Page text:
New Year was a blast and the best one ever. The venue was the Hippy Bar right on the beach. The place is constructed from recycled wood from the tsunami, old bits of coiled rope and flotsam. It's very creative but it's hard to see how it all holds together. It is run by some very cool Rasta Thai guys who mix a mean Mojito and play very danceable music. We danced the night away and finally brought in the new year by setting off paper lanterns on the beach. 

Paper lanterns to bring in the new year 

The navy ship anchored in the bay let off fireworks from the back of their boat. I can't ever see the Australian Navy getting into the New Year like that!

The Hippy Bar. a great venue for New Years Eve

Part of the Hippy Bar. Would it pass survey??

 We did a day trip by ferry to the city of Ranong so Rob could have his passport stamped. It's a functional bustling town with good supermarkets and probably every service you would ever need. I made a futile attempt to have The Doctor's boat stay extended. It was not something the customs had done before so after two hours of polite paper rustling I suggested it might be easier if I went to Phuket to do the check in. They quickly, and with relief I think, agreed.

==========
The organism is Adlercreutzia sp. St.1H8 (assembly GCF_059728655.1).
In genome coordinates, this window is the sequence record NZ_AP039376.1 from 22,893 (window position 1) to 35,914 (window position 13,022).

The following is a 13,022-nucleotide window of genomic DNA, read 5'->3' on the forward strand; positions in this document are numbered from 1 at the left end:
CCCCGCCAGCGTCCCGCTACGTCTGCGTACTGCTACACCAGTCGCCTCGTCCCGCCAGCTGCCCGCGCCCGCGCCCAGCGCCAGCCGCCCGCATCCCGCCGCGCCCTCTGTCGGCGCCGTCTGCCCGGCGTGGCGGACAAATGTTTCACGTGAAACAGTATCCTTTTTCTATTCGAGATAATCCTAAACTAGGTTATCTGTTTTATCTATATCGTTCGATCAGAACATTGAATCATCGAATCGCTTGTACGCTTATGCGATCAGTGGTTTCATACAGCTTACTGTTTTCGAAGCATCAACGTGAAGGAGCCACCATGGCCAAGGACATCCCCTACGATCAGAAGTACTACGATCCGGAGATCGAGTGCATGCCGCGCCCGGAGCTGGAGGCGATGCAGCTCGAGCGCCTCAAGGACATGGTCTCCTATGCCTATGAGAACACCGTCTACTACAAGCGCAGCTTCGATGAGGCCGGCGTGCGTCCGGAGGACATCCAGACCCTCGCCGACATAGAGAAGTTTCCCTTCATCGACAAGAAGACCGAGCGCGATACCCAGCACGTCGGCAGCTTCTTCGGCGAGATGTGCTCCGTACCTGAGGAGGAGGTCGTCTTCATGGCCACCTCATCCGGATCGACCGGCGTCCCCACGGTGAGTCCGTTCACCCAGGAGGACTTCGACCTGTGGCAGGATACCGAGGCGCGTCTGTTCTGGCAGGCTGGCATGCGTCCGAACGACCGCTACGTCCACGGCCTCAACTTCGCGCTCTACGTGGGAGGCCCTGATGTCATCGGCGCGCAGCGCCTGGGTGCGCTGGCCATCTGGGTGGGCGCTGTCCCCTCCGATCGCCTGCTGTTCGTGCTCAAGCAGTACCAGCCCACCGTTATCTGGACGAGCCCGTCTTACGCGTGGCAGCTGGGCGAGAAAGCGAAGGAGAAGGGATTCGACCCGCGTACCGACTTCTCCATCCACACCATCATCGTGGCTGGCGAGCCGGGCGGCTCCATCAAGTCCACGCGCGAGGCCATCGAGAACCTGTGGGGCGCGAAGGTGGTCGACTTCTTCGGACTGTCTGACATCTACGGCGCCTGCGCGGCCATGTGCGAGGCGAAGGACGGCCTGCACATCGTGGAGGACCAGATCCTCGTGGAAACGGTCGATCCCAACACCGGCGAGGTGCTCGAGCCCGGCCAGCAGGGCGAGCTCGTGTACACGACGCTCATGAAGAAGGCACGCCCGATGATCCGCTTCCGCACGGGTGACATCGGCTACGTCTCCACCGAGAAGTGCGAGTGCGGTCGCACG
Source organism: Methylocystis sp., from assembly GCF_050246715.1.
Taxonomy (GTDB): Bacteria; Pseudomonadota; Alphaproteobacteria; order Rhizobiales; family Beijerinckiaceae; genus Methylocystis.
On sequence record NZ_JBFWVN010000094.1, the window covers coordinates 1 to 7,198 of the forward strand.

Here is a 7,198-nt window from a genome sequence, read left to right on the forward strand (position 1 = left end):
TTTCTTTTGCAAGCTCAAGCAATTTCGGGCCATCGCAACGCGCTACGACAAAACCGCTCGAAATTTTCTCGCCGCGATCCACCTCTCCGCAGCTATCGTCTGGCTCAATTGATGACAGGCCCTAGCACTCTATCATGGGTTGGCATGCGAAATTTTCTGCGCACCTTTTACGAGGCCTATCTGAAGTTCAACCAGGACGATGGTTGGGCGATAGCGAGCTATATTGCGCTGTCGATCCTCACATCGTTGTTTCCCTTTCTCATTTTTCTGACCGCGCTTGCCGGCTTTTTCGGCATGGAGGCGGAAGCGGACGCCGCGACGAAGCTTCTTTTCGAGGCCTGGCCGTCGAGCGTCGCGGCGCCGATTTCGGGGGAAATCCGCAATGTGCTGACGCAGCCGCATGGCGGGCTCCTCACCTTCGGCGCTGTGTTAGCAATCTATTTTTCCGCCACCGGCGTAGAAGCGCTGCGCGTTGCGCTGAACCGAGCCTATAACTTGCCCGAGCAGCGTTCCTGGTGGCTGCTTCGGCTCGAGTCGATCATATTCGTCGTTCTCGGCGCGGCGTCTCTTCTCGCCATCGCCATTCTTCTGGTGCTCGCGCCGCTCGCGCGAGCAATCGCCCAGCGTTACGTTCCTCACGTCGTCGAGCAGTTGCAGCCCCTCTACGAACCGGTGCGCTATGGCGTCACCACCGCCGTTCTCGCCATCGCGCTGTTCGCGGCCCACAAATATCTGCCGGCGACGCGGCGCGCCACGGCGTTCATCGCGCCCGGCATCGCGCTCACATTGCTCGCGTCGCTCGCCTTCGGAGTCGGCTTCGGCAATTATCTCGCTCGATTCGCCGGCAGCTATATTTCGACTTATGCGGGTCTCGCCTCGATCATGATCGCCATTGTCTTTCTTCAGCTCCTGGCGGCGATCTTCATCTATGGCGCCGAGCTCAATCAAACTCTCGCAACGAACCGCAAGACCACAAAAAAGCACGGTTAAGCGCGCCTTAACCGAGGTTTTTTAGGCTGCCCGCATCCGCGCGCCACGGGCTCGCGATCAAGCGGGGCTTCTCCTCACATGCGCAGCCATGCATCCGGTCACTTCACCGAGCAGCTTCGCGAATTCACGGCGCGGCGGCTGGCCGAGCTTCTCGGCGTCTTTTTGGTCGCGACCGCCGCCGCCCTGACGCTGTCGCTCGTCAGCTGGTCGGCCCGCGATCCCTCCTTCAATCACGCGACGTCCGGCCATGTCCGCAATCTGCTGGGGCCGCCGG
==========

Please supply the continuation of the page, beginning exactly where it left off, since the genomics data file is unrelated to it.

All on one anchor!

One of the fishing boats came and anchored about 15 metres away which is usually considered pretty close. The skipper started doing charades with Rob and it went something like " You come" Rob dutifully went over with a bowl and his wallet looking forward to a feed of nice fresh prawns. He got the prawns alright but no repayment required. The skipper wanted a lift ashore in our dinghy so he could meet up with his girlfriend. The whole procedure was repeated several days later when we met him on the beach and he needed a lift back to his boat. AND we got another big bowl of prawns which we cooked up and shared with friends.

After nearly two weeks in beautiful Koh Phayam we pulled anchor and pointed the bow south again.